1999 Ct. Sup. 16167
No. CV-99-0591585Connecticut Superior Court, Judicial District of Hartford at Hartford
December 16, 1999
MEMORANDUM OF DECISION RE: MOTION TO DISMISS OR FOR STAY OF PROCEEDINGS AND TO COMPEL ARBITRATION #103
On July 27, 1999, the plaintiff, A-Z Auto Sound Systems, Inc. (A-Z), filed a nine count complaint against the defendants, Infinity Systems, Inc. (Infinity) and House of Representatives, Inc. (HRI), seeking relief based on claims arising out of a written contract between the plaintiff and Infinity. On or about April 1, 1996, A-Z and Infinity entered into a written Distribution Agreement pursuant to which A-Z was granted the right to distribute, service and repair Infinity products. On or about April 1, 1998, the parties renewed the Distribution Agreement. In or around March 1999, Infinity constructively terminated A-Z’s distributorship, without advance notice or a writing, in violation of the 1998 Agreement.
The plaintiff alleges: breach of contract as to Infinity (count one); breach of the covenant of good faith and fair dealing as to Infinity (count two); tortious interference with business expectancies as to Infinity and HRI (count three); tortious interference with contract as to Infinity and HRI (count four); conversion as to Infinity and HRI (count five); violation of the Connecticut Uniform Trade Secrets Act, General Statutes §35-50 et seq., as to Infinity and HRI (count six); violation of the Connecticut Unfair Trade Practices Act, General Statutes § CT Page 16168 42-110 et seq., as to Infinity and HRI (count seven); civil conspiracy as to Infinity and HRI (count eight); and violation of the Connecticut Franchise Act, General Statutes § 42-133e et seq., as to Infinity (count nine)
On September 2, 1999, the defendant, Infinity, filed a motion to dismiss or for stay of proceedings and to compel arbitration on the ground that under the terms of the agreement “the plaintiff expressly agreed that all disputes between the parties would be resolved pursuant to arbitration.” Moreover, on September 2, 1999, Infinity filed a request for arbitration in accordance with the arbitration provisions seeking approximately $40,000 plus interest from the plaintiff that is allegedly due under the terms of the agreement. Furthermore, Infinity asserts that it is ready and willing to arbitrate any other disputes between the parties as per said agreement. Hence Infinity “moves this court pursuant to Conn. Gen. Stat. §§ 52-408, 52-409 and 52-410 to dismiss this action by reason of lack of subject matter jurisdiction or failing such a finding, then to stay all proceedings in this lawsuit and to compel the plaintiff to submit its claims to arbitration as provided for in said agreement.”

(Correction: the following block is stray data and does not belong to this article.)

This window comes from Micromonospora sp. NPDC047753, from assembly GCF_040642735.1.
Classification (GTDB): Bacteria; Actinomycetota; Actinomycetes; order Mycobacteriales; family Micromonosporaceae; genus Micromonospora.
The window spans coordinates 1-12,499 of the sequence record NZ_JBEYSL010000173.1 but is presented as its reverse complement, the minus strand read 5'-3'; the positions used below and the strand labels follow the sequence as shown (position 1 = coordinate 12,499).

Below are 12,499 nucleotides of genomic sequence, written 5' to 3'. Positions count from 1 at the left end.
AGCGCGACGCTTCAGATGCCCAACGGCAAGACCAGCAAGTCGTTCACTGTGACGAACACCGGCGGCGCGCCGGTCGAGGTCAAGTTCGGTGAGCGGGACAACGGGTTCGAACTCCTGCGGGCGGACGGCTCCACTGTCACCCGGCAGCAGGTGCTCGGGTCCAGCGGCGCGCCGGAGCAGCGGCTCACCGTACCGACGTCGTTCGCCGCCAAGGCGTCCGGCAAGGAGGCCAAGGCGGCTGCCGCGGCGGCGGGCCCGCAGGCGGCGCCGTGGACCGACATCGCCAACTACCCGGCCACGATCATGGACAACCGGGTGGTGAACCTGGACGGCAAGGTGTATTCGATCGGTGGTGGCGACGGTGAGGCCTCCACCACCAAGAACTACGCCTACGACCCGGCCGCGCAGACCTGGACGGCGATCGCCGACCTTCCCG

The plaintiff alleges in opposition to Infinity’s motion to dismiss or for stay of proceedings and to compel arbitration that: “1) the trial court has jurisdiction because the parties did not manifest an intent to have the threshold issue of arbitrability determined by an arbitrator; 2) there is a genuine issue as to whether the 1998 Agreement should control this dispute; 3) the dispute between A-Z and the Defendants is beyond the scope of the arbitration clause; and 4) the conduct of both Defendants is so inextricably linked that it would be more appropriate to have the entire dispute determined on the merits in one judicial forum.” On November 4, 1999, the plaintiff filed a motion to stay arbitration on grounds two, three and four listed above.
“A motion to dismiss . . . properly attacks the jurisdiction of the court, essentially asserting that the plaintiff cannot as a matter of law and fact state a cause of action that should be heard by the court.” (Emphasis in original; internal quotation marks omitted.) Gurliacci v. Mayer, 218 Conn. 531, 544, 590 A.2d 914 (1991). “The motion to dismiss shall be used to assert (1) lack of jurisdiction over the subject matter . . . .” Practice Book § 10-31; Sadloski v. Manchester, 235 Conn. 637, 645-46 n. 13, 668 A.2d 1314 (1995). CT Page 16169
“Jurisdiction of the subject-matter is the power [of the court] to hear and determine cases of the general class to which the proceedings in question belong.” (Internal quotation marks omitted.) Doe v. Roe, 246 Conn. 652, 661, 717 A.2d 706 (1998). “[A] claim that [the] court lacks subject matter jurisdiction [may be raised] at any time.” (Internal quotation marks omitted.)Dowling v. Slotnik, 244 Conn. 781, 787, 712 A.2d 396 (1998). “[O]nce the question of lack of jurisdiction of a court is raised, [it] must be disposed of no matter in what form it is presented . . . and the court must fully resolve it before proceeding further with the case.” Figueroa v. C. S. BallBearing, 237 Conn. 1, 4, 675 A.2d 845 (1996). “In ruling upon whether a complaint survives a motion to dismiss, a court must take the facts to be those alleged in the complaint, including those facts necessarily implied from the allegations, construing them in a manner most favorable to the pleader.” Pamela B. v.Ment, 244 Conn. 296, 308, 709 A.2d 1089 (1998)
The first issue before the court is which forum shall decide the arbitrability of this dispute, an arbitrator or a court. It is well established in Connecticut that “[w]hether a particular dispute is arbitrable is a question for the court, unless, by appropriate language, the parties have agreed to arbitrate that question, also.” (Internal quotation marks omitted.) Welch Group,Inc. v. Creative Drywall, Inc., 215 Conn. 464, 467, 576 A.2d 153
(1990); Scinto v. Sosin, 51 Conn. App. 222, 227, 721 A.2d 552
(1998), cert. denied, 247 Conn. 963, __ A.2d __ (1999) “Whether the parties intended to submit the issue of arbitrability, as well as the merits of a claim, to an arbitrator clearly depends on the parties’ intent.” Scinto v. Sosin, supra, 227-28. “Unless the agreement shows such intent, the determination of the question of arbitrability remains a function of the court. . . .” (Citation omitted.) Scinto v. Sosin, supra, 228.